The verdict is clear: Interoperability progress has been disappointing. Almost without exception, healthcare experts agree that the industry has fallen far short in its efforts to foster meaningful reform.

Consider these assessments in recent articles:

“We’ve spent half a million dollars on an electronic health record system about three years ago, and I’m faxing all day long. I can’t send anything electronically over it,” said Dr. William L. Rich III, a member of a nine-person ophthalmology practice in Northern Virginia. New York Times

“While most providers have installed some kind of electronic record system, two recent studies have found that fewer than half of the nation’s hospitals can transmit a patient care document, while only 14 percent of physicians can exchange patient data with outside hospitals or other providers.” New York Times

In its annual report to Congress, Office of the National Coordinator for Health Information Technology (ONC) wrote, “Electronic health information is not yet sufficiently standardized to allow seamless interoperability, as it is still inconsistently expressed through technical and medical vocabulary, structure, and format, thereby limiting the potential uses of the information to improve health and care.” Healthcare IT News

A recent study of 62 Accountable Care Organizations (ACOs) found that all of them experience at least some trouble combining data from different sources, and 88 percent said these integration obstacles are “significant.” Becker’s Health IT and CIO Review

One theme emerges from articles like these: Health care is making progress with adopting technology, but we’re frustrated that technology is not reaching its fullest potential.

Even competitor EHRs need to be interoperable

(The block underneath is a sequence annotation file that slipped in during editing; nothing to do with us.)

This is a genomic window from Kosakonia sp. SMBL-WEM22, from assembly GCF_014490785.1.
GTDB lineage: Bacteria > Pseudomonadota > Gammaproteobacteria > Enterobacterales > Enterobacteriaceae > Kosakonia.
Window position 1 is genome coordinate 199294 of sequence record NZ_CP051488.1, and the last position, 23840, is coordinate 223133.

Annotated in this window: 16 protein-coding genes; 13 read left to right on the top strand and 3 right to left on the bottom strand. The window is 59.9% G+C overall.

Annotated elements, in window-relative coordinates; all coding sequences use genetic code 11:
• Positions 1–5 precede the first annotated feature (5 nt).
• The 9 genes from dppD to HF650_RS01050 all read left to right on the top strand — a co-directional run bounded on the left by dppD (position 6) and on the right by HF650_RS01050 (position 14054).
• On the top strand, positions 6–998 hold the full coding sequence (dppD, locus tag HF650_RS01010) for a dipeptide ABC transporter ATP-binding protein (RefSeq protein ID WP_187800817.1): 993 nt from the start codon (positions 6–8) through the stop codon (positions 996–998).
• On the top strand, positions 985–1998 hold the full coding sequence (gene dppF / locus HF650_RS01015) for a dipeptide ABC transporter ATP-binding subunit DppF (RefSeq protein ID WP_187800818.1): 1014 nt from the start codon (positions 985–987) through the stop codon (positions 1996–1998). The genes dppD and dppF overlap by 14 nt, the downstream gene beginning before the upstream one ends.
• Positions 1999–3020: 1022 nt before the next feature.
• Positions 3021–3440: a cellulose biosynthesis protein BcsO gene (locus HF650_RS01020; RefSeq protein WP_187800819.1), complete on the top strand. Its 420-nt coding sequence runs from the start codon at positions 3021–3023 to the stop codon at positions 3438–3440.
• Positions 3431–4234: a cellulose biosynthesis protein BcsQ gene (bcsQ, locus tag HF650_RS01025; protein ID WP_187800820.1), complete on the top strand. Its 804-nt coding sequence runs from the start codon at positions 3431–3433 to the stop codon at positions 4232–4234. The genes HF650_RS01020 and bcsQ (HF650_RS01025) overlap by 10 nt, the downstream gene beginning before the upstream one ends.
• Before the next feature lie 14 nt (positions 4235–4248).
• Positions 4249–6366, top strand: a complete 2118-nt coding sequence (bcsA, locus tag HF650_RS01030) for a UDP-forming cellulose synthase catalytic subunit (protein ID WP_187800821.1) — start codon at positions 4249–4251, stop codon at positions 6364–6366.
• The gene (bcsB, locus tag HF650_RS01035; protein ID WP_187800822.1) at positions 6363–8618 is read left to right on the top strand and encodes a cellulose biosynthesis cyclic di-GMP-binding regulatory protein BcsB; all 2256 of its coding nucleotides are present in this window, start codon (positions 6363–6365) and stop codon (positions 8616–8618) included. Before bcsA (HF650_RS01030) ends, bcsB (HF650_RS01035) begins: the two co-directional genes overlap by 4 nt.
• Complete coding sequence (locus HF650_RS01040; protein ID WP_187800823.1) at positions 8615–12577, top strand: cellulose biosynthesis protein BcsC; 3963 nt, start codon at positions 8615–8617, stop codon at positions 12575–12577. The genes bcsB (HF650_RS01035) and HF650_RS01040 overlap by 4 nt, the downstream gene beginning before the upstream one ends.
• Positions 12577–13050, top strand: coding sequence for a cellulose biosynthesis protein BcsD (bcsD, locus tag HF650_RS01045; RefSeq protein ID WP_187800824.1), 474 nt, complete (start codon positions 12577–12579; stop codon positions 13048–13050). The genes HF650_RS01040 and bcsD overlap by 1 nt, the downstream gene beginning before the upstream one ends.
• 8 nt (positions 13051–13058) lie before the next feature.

Solutions need to be able to share data with each other, even if they are from competing vendors or use different vocabularies, formats and semantics. Until clinicians can share information among disparate systems, the value that can be derived from any of them is severely compromised.

Over the past few years, the industry agrees on three main strategies that can help improve patient and population health, while controlling the spiraling cost of health care:

1. Coordinate care – to better manage conditions, close gaps and reduce duplicative services across care settings.

2. Engage patients – to improve compliance with treatment and wellness plans, and encourage more regular communication with clinicians.

3. Analyze data – to identify at-risk patients, enhance disease management, and improve both clinical and operational performance.

None of these foundational strategies will be successful if systems containing critical information are not interoperable. If healthcare providers and executives can only see a portion of the information available, results will continue to be suboptimal.

We need more solutions that overcome the interoperability barrier, such as Allscripts dbMotion™ Solution. Its capabilities are the ones that will help healthcare organizations advance.

Our industry has achieved a great deal over the past decade or two, thanks to the increased sophistication and functionality of electronic health records (EHRs) and other clinical systems. Now it’s time to take another leap forward, achieving the level of interoperability that will not only reform, but also transform, health care.

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About the author

Joel Diamond, MD, serves as Chief Medical Officer for Allscripts dbMotion Solution. Previously, he held positions as Chief Medical Information Officer and Chairman of the Physician Advisory Board at UPMC/St. Margaret Memorial Hospital, where he helped achieve 100% adoption of CPOE. Dr. Diamond graduated from medical school at the State University of New York, Health Science Center at Syracuse in 1988, and completed his residency in Family Medicine at UPMC/St. Margaret Memorial Hospital in 1991. In addition to his position with Allscripts, Dr. Diamond is an active partner at Handelsman Family Practice in Pittsburgh, PA.

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